For the Senate to act would require a commitment from McConnell not to demand a 60-vote margin to consider the legislation on the Senate floor. McConnell's office says it's too early to make such an assessment because Democrats have not put forward a specific plan and have been unclear on whether extended benefits for the unemployed would be paid for with cuts in other programs or on how it would deal with an expiring estate tax, among other issues.
The questions hanging over Washington Thursday centered on whether Reid would offer a specific piece of legislation, whether McConnell would allow it to proceed to a vote on the Senate floor and, if the Senate bill passed, whether Boehner would then call House lawmakers back to Washington to vote on it. All those issues remained unresolved, and success before the end of the year appeared a long shot at best.
Reid said the GOP-controlled House easily could have passed a White House-approved plan with a majority of Democratic votes and a few dozen Republican votes. But House leaders generally avoid such tactics, because they might alienate the Republican caucus and jeopardize the speaker's job.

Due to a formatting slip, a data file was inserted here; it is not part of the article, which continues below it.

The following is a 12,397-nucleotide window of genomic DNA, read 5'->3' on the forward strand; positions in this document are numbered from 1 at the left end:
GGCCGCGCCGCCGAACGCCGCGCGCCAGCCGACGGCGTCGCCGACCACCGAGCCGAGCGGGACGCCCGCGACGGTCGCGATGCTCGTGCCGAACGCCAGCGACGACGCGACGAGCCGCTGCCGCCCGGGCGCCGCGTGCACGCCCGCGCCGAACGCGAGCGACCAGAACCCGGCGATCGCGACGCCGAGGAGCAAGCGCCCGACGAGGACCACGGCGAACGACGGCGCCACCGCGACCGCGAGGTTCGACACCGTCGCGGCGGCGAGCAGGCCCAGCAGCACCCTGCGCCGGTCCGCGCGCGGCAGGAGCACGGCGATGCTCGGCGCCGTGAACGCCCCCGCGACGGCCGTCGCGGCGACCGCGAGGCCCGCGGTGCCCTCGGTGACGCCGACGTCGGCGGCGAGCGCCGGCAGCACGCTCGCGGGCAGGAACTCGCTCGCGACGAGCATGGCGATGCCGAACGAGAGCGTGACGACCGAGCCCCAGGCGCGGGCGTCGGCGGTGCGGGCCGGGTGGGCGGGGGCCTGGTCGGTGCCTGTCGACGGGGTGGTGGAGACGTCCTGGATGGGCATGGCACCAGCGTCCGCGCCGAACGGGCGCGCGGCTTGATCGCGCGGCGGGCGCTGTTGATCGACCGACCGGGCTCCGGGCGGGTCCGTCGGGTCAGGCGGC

The House has passed a Republican plan to avert the fiscal cliff, and the Senate has passed a Democratic version. Their deficit-reduction projections differ by hundreds of billions of dollars over 10 years.
Adding to the mix of developments pushing toward a "fiscal cliff," Treasury Secretary Timothy Geithner on Wednesday informed Congress that the government was on track to hit its borrowing limit on Monday and said he would take "extraordinary measures as authorized by law" to postpone a government default.
Still, he added, uncertainty about the outcome of negotiations over taxes and spending made it difficult to determine how much time those measures would buy.
Follow Jim Kuhnhenn on Twitter: http://twitter.com/jkuhnhenn
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